man and woman doing business accounting
An accurate financial accounting report streamlines business operations and makes your company more appealing to important third parties. — Getty Images/Ridofranz

Financial accounting involves the preparation of a detailed report that outlines and summarizes a company’s performance to show to outside parties, such as investors, lenders, and creditors.

Accounting is also one of the most common business operations that small businesses have trouble outsourcing.

The critical issue with this situation is that an accurate financial report is a necessity for small businesses—from securing funding to successfully tracking its own expenses—and, if the reporting isn’t done correctly, all of these bricks fall.

Inaccurate financial reporting is unfortunately a commonality, as a recent poll performed by BlackLine, Inc., a financial controls and automation software company, found that one in four respondents indicated they were worried about data errors that can’t be detected but which they know must exist.

The four basic financial statements

Good financial accounting leads to good financial reporting, and those reports commonly come in the form of four key financial documents:

  • an income/profit and loss statement
  • a balance sheet
  • a stockholders’ equity statement
  • a cash flow statement

“We are used to watching for signs that indicate if something is healthy or needs our intervention—such as wilted plants, crying children, or the check engine light in your car,” said Beth Melcher, founder and owner of MoneyFit. “Likewise, these four documents reveal the health of your small business. Businesses talk to their owners and stakeholders through well-prepared financial statements.”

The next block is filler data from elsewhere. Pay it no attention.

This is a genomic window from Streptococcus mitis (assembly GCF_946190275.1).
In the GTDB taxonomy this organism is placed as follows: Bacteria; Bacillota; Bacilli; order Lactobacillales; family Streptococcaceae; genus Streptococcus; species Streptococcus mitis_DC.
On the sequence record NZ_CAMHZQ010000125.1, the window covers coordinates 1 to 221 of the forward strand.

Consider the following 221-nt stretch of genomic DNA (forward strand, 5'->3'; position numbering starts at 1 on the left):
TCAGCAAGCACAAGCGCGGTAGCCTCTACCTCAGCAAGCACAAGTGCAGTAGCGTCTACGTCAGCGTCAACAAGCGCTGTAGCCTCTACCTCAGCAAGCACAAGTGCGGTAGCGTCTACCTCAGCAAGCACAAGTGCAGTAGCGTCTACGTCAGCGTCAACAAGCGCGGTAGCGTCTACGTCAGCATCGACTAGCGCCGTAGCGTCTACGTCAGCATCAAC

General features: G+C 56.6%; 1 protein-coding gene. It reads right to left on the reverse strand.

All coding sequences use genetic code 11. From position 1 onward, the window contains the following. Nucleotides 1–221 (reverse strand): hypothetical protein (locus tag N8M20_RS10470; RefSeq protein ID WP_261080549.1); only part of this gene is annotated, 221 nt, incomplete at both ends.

Income statement

According to Robert Duron, PhD, CPA, CFE, associate professor of accounting at Husson University, an income statement provides information on the results of your operations on an accrual accounting basis for a specific period of time—usually one year. It reveals the revenues earned and expenses incurred (including cost of goods sold if you’re a retailer) and the net income or loss for the period.

“When people refer to the ‘bottom line’ of a business, they are referring to the income statement. It also has to be prepared before any of the other statements can be prepared,” Duron said.

Balance sheet

A balance sheet, on the other hand, gives a snapshot financial view of your company at a particular point in time, often on the last day of the fiscal year (December 31 for most businesses).

It lists all of your business’ assets, beginning with the most liquid (cash) and then moving in descending order of liquidity to items like receivables (amounts owed), inventory, prepayments for items like insurance and rent, and non-current assets including land, buildings and equipment.

Additionally, the balance sheet displays liabilities (claims against assets), which represent amounts owed to others and long-term debt. [Read our full article on how to create a balance sheet.]

Stockholders’ equity statement

A stockholders’ (or owners’) equity statement indicates the change in equity (assets minus liabilities) for the year.

“The difference between assets and liabilities is called stockholders’ equity if you are a corporation or owners’ equity if you’re a proprietorship, and it represents the stockholders’ claim against your assets,” Duron said.

In addition to extra investments by stockholders or owners during the year, stockholders’ equity rises based on net income earned.

Consequently, it serves as a link between the balance sheet and income statement. Stockholders equity is decreased by dividends paid (or owner withdrawals), and the balance sheet reports the ending balance of stockholders’ equity. [Read our full article on how to create a stockholders' equity statement.]